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of Solomon.” He made silver to be as stones in Jerusalem, and cedars as sycamore trees for abundance. Foreign kings paid him tribute of the most costly produce of their lands; he had a great many ships, a powerful army, and Holy Scripture tells us, he “exceeded all the kings of the earth for riches."

For wisdom also there was none like unto King Solomon; he surpassed all the wise and learned Egyptians; then the most famous of all men for their wisdom and learning. He composed works, under the influence of the Holy Spirit of God, which to this day are a most valuable part of Holy Scripture—the book of Proverbs-that of Ecclesiastes, or the Preacher, and the highly mystical book called the Song of Solomon, wherein the Son of God, our blessed LORD Jesus Christ is typified, and His union with His Church wonderfully set forth. Probably there were many other writings by King Solomon, which God's Holy Spirit did not see fit to preserve with the rest—as we read that Solomon “ spake of trees, from the cedar that is in Lebanon, even unto the hyssop that springeth out of the wall. He spake also of beasts, and of fowl, and of creeping things, and of fishes.” Kings and queens, wise men from

all ends of the world came to hear the wisdom of Solomon-this wisdom " which GOD had put into his heart."

Yet in the midst of all this splendour, and power, King Solomon could say, “ It is better to go to the house of mourning than to go to the house of feasting, for that is the end of all men, and the living will lay it to his heart. Sorrow is better than laughter, for by the sadness of the countenance the heart is made better.” He seems always to have borne in mind that for all these great gifts, there would be a reckoning with God their giver, and he sums up the words of the Preacher, saying, “Let us hear the conclusion of the whole matter : Fear GOD, and keep His Commandments, for this is the whole duty of man; for God shall bring every work into judgment, with every secret thing, whether it be good, or whether it be evil.”


Holy Scripture does not tell us many instances of the wisdom with which Solomon judged the people; but one touching story is given. It was of two poor women who dwelt together in the same house, and had each born a son within three days of one another.

After awhile one little babe died in the night, so its mother rose up while her companion slept, took the living baby herself, and laid the dead child in the sleeping mother's bosom. When this woman woke in the morning, and would have given suck to her babe, she found it dead; but on examining the child, she saw that it was not her own baby that lay in her arms.

Then the two mothers disputed together, each saying that the living babe was her's, and the dead babe her neighbour's.

King Solomon heard all they had to say, but how could he tell to which mother the living baby really belonged ? So he called for a sword, and it was brought. Doubtless both the women stood looking on, and marvelling what the king was going to do. Then Solo- . mon said, “Divide the living child in two, and give half to the one, and half to the other."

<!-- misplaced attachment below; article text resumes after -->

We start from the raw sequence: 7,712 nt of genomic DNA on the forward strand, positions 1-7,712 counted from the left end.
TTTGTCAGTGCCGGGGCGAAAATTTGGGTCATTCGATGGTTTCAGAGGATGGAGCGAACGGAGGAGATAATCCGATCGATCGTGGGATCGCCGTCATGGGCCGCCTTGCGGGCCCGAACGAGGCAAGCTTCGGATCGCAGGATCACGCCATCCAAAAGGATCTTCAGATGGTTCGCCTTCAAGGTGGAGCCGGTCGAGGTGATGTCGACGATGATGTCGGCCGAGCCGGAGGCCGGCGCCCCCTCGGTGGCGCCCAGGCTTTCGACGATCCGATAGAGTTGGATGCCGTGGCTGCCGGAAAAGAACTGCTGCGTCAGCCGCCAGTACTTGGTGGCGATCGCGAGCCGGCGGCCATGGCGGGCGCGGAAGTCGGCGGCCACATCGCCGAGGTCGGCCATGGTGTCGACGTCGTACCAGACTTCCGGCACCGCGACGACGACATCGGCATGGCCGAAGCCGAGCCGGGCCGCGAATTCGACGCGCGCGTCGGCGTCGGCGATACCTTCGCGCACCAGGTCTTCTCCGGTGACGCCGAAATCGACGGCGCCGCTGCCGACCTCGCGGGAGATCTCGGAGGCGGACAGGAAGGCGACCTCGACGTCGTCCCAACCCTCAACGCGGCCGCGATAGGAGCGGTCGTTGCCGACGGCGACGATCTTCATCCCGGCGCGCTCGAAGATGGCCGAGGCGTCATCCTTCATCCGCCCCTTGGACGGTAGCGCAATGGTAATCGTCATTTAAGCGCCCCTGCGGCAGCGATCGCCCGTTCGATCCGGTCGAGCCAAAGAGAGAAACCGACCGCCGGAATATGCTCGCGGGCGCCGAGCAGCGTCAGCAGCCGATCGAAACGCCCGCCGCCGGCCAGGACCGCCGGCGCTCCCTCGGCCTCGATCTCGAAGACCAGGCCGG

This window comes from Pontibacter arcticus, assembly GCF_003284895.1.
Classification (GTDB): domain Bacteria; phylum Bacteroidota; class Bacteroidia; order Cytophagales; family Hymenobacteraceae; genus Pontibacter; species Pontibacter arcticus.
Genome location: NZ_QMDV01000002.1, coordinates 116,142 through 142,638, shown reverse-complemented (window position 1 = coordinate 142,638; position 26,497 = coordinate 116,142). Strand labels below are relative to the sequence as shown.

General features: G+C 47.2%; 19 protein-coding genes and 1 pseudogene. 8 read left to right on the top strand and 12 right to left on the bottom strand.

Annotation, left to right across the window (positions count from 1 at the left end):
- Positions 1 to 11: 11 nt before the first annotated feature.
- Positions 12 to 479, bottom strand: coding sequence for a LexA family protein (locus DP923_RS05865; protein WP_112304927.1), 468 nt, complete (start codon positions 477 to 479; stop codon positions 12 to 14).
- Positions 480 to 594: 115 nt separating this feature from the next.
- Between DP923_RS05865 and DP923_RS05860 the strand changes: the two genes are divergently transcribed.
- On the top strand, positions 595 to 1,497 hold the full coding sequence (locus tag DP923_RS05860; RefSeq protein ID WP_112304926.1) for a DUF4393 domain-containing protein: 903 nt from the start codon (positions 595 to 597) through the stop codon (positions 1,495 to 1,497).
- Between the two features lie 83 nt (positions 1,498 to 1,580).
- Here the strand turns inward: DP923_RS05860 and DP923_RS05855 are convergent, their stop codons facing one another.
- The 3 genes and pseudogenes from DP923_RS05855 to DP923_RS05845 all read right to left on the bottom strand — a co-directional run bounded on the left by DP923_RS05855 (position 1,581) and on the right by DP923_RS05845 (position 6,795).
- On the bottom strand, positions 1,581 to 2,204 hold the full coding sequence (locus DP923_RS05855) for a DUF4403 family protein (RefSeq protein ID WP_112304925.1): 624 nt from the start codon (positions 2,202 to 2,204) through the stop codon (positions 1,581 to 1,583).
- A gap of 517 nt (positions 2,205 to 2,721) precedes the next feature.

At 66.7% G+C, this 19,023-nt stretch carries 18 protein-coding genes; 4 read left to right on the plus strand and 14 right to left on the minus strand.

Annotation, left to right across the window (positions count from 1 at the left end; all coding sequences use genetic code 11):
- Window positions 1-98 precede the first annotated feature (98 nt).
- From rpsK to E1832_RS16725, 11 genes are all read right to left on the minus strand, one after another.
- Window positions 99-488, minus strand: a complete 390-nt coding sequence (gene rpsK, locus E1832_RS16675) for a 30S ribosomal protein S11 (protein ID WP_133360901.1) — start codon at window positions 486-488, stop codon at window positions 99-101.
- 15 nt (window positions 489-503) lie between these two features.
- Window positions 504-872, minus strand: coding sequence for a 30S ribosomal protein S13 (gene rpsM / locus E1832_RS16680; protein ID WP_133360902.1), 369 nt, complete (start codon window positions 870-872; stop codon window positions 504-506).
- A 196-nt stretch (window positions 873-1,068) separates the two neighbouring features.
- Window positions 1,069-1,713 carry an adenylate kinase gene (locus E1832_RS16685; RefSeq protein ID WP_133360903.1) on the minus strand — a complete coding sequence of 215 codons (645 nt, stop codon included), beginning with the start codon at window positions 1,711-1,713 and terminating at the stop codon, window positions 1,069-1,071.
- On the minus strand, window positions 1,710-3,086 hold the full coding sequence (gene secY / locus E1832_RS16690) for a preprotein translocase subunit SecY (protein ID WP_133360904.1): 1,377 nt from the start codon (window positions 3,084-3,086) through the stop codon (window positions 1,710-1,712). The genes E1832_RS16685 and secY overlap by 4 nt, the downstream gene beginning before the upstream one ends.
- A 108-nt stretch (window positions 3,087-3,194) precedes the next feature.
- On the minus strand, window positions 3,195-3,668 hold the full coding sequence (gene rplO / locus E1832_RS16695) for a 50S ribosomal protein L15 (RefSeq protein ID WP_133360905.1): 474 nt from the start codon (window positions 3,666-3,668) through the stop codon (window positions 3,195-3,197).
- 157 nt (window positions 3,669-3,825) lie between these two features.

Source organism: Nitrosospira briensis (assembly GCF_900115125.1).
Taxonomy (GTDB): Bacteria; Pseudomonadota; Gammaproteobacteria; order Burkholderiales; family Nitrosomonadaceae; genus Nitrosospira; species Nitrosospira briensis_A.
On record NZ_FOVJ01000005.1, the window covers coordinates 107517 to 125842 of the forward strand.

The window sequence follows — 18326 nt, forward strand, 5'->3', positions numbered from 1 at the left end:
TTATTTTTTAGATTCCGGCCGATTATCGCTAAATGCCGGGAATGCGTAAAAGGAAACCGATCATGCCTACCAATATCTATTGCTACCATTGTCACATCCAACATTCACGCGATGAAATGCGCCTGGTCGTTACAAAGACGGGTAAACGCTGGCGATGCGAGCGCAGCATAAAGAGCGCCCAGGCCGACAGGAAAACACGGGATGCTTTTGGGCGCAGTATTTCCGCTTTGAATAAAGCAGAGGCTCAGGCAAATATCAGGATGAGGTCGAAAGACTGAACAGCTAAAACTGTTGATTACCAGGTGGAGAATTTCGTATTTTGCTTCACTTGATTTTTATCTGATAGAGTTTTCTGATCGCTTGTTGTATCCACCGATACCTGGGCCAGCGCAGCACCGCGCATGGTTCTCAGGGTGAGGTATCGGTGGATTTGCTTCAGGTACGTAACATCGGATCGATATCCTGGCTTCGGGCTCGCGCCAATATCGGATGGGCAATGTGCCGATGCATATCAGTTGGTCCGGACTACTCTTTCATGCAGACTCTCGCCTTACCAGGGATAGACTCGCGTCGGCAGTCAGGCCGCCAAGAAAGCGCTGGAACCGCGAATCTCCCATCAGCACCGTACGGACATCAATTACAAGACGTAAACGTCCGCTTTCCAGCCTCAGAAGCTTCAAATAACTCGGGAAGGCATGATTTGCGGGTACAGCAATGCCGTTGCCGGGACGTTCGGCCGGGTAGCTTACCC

Of course the baby's mother would rather see another person take her child than have it killed : “her bowels yearned upon her child,” and she made haste to cry out, “O my lord, give her the living child, and in no wise slay

it!” But the other woman said, “Let it be neither mine nor thine, but divide it."

Then the king directly ordered the child to be given to her who would rather part with it than see it hurt, saying, “ Give her the living child, and in no wise slay it: she is the mother thereof."

All the people admired and feared greatly when they heard of this judgment, seeing that their king received all his wisdom and power to judge rightly from the LORD.


Among the great people who came to see Solomon, to hear his wisdom, and to see the wonders and riches of his court, was the Queen of Sheba, herself a very great, rich, and wise monarch. She came to Jerusalem with a very large train in her company, and with many camels, bearing quantities of gold and precious stones, and spices, such splendour as had never been seen in Jerusalem, as a present to the king. The queen's object in coming seems to have been, not merely curiosity to see a noble king, of whose state and power she had heard

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much; there appears to have been something better and deeper in her motives. heathen, but probably she had heard of the great and glorious LORD God of Israel; and though darkly and afar off, she longed to know more of Him and His holy worship. That she came in a holy and humble spirit, seeking to learn, is very plain ; since our Blessed LORD Himself, when teaching His disciples, spake of her in terms of praise, as having come from the ends of the earth to learn of King Solo

Accordingly, the queen communed with Solomon of all that was in her heart, asking him many questions. King Solomon answered everything that she asked, and there was nothing hid from him that he could not tell her. The queen saw all the wonders of his court, his palace, his great ministers of state, his numberless attendants, cup-bearers and others in gorgeous apparel, and the splendour and luxury of his table. But when she saw the beauty of his worship, his going up into the House of the LORD, her heart failed her for very wonder and admiration. Then she said to the king, “ It was a true report which I heard in mine own land of thine acts, and of thy wisdom; howbeit I believed not their words

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